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Turning My Honda Cbr1000Rr To A Track Bike

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Hi Guys,


I am turning my Honda CBR1000rr SC59 Year: 2009/10 Repsol version into a full Track Bike and want to get good advice on it.




Get the best Performance/Quality out of the Bike with the least amount of Cost.

Reducing the Total weight of the bike by removing unnecessary parts



What can I remove from the bike to reduce the Overall weight and still have the right Balance of weight on the bike?

What Performance parts would you build into, Change on your Bike with amount of Maximum of 5.000€/5.000$



Available Resource for Performance Upgrade: 5.000€/5.000$



Thank you in advance.


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My priority list would be:

1) Get some engine and chassis protection parts, like these from GB racing

2) replace all original plastics and lights with a fiberglass race fairing. Saves weight and saves money should you go down.

3) Suspension parts. If the OEM springs (front+rear) don't match your weight, at least change them.

4) Tyre warmers and stands


I would always do 1+2.


Anything else would come down lower on my list. Tuning the engine would probably come last, as a bog standard engine requires less maintenance and is less likely to break down.

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I somewhat agree with what KHP has said,


#1 Get track body work / lose all the street parts on the bike. IE the headlights, blinkers, tail light, passenger pegs etc. etc. Personally I would leave the kick stand on unless your going to be racing, it can be a pain needing a rear stand/assistant/wall to lean up against any time you wanna get off your bike.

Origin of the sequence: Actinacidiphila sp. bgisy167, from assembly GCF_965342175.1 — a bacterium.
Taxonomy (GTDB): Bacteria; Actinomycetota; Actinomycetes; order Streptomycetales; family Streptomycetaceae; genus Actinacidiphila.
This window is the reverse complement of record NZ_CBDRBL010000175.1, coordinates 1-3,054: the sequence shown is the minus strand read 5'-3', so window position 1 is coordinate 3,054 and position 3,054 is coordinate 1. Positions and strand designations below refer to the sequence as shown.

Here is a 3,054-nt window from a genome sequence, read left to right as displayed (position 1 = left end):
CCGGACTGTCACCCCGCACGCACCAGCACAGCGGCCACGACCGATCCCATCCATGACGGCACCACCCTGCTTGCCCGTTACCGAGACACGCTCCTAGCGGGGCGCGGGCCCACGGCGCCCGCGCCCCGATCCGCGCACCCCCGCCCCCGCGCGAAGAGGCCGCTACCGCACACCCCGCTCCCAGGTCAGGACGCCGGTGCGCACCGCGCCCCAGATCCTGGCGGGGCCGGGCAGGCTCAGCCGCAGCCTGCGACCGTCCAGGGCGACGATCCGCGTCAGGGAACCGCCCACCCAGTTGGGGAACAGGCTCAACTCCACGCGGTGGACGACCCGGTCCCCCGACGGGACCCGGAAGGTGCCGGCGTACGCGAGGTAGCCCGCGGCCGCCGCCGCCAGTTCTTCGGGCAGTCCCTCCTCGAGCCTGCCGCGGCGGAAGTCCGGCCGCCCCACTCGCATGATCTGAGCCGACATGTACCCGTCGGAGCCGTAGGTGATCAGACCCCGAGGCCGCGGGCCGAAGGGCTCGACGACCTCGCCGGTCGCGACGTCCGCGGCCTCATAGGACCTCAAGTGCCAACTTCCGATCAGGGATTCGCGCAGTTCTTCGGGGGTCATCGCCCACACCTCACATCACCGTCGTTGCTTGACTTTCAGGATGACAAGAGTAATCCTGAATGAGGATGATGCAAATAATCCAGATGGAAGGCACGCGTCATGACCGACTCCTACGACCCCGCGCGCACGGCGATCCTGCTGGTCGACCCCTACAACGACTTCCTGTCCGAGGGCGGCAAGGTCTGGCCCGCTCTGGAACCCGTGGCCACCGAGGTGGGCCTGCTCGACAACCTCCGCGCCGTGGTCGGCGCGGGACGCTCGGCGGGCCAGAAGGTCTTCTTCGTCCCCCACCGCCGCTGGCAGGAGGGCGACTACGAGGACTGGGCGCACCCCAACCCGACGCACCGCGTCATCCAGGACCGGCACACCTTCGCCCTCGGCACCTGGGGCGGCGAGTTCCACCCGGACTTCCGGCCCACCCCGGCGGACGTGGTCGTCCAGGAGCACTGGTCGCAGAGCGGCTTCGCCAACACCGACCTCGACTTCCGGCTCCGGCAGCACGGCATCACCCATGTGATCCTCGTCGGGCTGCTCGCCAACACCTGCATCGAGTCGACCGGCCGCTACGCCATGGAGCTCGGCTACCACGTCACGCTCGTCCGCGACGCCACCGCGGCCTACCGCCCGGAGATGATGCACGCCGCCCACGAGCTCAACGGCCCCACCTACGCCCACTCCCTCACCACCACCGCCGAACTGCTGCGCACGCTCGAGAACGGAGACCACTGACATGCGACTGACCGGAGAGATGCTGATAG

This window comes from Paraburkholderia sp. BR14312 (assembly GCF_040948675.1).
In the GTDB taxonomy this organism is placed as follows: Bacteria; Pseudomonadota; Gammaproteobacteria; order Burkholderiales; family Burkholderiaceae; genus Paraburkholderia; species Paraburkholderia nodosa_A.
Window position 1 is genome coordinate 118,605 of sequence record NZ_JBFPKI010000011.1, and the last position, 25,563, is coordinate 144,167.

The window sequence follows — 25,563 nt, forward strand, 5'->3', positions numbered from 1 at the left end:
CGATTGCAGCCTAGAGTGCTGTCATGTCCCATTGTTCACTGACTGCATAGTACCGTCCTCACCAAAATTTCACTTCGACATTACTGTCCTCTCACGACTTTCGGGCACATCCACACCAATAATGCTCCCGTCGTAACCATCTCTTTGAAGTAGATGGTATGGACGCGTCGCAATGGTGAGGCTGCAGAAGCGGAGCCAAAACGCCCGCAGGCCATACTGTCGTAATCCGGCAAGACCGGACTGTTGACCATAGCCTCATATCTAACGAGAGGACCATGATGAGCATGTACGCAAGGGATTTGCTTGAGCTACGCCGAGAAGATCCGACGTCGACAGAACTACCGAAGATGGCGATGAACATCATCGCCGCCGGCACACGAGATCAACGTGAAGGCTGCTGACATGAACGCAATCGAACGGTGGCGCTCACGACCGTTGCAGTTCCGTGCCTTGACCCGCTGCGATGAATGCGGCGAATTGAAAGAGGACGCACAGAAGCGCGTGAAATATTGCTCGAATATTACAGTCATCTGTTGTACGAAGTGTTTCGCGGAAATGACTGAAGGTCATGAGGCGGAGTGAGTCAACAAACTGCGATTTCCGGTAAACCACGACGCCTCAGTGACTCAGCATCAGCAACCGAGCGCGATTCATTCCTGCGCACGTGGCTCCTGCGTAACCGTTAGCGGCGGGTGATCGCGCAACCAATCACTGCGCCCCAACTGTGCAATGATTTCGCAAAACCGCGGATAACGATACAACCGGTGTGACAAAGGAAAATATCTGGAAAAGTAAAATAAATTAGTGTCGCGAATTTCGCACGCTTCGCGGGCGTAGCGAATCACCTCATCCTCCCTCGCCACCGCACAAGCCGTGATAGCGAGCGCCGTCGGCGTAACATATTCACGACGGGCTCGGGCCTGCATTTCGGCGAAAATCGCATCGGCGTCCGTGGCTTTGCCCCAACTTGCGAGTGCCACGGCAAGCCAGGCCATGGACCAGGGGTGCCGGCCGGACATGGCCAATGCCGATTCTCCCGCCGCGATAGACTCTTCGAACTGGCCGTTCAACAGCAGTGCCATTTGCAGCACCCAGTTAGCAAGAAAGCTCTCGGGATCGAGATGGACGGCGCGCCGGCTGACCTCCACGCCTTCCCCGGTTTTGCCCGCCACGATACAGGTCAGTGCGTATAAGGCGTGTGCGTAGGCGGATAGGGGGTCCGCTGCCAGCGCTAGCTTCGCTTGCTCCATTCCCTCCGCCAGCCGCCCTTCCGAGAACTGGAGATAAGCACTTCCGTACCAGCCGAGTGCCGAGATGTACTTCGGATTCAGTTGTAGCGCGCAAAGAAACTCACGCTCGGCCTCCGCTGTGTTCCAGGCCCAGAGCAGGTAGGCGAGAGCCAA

#2 Get some traction pads for the gas tank, best bang for buck upgrade you can get anywhere, I personally like Stompgrip™ but some people find it too "aggressive"


#3 Clipon's and rear sets, set up the ergonimics of the bike to your liking, improving your comfort and fit on the bike is a huge upgrade.


At this point, upgrades really kind of depend on your skill level, right out of the box sport bikes have MASSIVE performance potential and you need to be a fairly skilled rider before you really need to upgrade anything.


if your fairly new and still at a relatively slow pace your not going to get any improvement out of and engine or HP upgrades, re springing the suspension for your weight is a good early fix, but you still need to be riding at a certain level before you'll even need to worry about this.


That money would be much better spent on some classes and riding instruction than on a shiny new Ohlins shock or a full titanium exhaust system. As your skill level improves you can address what on the bike you need to improve to match the needs of your skill set. Stands and Tire Warmers are nice, but not needed until your using Slicks or DOT-Race tires, and if your new to track riding I can't recommend starting out on tires that require a specific pace just to keep them at operating temp.